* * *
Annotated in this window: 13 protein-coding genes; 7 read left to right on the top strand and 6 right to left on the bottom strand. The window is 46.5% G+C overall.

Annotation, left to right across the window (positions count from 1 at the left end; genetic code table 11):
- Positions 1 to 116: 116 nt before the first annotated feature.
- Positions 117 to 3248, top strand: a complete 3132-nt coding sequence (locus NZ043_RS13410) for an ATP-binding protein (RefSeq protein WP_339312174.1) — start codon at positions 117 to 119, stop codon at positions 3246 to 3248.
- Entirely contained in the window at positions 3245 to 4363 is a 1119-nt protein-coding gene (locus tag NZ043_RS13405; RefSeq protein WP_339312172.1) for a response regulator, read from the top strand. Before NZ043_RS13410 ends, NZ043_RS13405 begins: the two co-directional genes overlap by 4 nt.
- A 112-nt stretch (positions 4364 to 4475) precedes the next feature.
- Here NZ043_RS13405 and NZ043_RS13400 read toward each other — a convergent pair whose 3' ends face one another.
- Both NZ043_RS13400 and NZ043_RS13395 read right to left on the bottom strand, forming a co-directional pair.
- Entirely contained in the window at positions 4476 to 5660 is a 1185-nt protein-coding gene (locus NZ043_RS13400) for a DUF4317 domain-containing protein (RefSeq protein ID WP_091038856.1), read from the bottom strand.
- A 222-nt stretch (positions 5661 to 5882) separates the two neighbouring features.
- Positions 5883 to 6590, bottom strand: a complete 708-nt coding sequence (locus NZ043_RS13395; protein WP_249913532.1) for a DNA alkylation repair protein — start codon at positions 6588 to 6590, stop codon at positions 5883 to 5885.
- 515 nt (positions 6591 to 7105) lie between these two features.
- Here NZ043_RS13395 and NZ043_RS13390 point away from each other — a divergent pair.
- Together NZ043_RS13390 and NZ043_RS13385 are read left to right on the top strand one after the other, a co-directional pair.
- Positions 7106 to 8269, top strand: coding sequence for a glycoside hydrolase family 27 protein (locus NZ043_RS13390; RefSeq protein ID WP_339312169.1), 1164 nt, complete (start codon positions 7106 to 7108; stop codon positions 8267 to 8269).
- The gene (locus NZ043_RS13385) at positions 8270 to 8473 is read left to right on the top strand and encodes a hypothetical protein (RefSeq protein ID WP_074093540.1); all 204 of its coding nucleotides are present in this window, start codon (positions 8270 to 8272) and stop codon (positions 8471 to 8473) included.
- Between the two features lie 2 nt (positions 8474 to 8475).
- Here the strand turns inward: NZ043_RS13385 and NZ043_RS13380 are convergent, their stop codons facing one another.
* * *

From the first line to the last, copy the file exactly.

Annotated in this window: 13 protein-coding genes; 7 read left to right on the top strand and 6 right to left on the bottom strand. The window is 46.5% G+C overall.

Annotation, left to right across the window (positions count from 1 at the left end; genetic code table 11):
- Positions 1 to 116: 116 nt before the first annotated feature.
- Positions 117 to 3248, top strand: a complete 3132-nt coding sequence (locus NZ043_RS13410) for an ATP-binding protein (RefSeq protein WP_339312174.1) — start codon at positions 117 to 119, stop codon at positions 3246 to 3248.
- Entirely contained in the window at positions 3245 to 4363 is a 1119-nt protein-coding gene (locus tag NZ043_RS13405; RefSeq protein WP_339312172.1) for a response regulator, read from the top strand. Before NZ043_RS13410 ends, NZ043_RS13405 begins: the two co-directional genes overlap by 4 nt.
- A 112-nt stretch (positions 4364 to 4475) precedes the next feature.
- Here NZ043_RS13405 and NZ043_RS13400 read toward each other — a convergent pair whose 3' ends face one another.
- Both NZ043_RS13400 and NZ043_RS13395 read right to left on the bottom strand, forming a co-directional pair.
- Entirely contained in the window at positions 4476 to 5660 is a 1185-nt protein-coding gene (locus NZ043_RS13400) for a DUF4317 domain-containing protein (RefSeq protein ID WP_091038856.1), read from the bottom strand.
- A 222-nt stretch (positions 5661 to 5882) separates the two neighbouring features.
- Positions 5883 to 6590, bottom strand: a complete 708-nt coding sequence (locus NZ043_RS13395; protein WP_249913532.1) for a DNA alkylation repair protein — start codon at positions 6588 to 6590, stop codon at positions 5883 to 5885.
- 515 nt (positions 6591 to 7105) lie between these two features.
- Here NZ043_RS13395 and NZ043_RS13390 point away from each other — a divergent pair.
- Together NZ043_RS13390 and NZ043_RS13385 are read left to right on the top strand one after the other, a co-directional pair.
- Positions 7106 to 8269, top strand: coding sequence for a glycoside hydrolase family 27 protein (locus NZ043_RS13390; RefSeq protein ID WP_339312169.1), 1164 nt, complete (start codon positions 7106 to 7108; stop codon positions 8267 to 8269).
- The gene (locus NZ043_RS13385) at positions 8270 to 8473 is read left to right on the top strand and encodes a hypothetical protein (RefSeq protein ID WP_074093540.1); all 204 of its coding nucleotides are present in this window, start codon (positions 8270 to 8272) and stop codon (positions 8471 to 8473) included.
- Between the two features lie 2 nt (positions 8474 to 8475).
- Here the strand turns inward: NZ043_RS13385 and NZ043_RS13380 are convergent, their stop codons facing one another.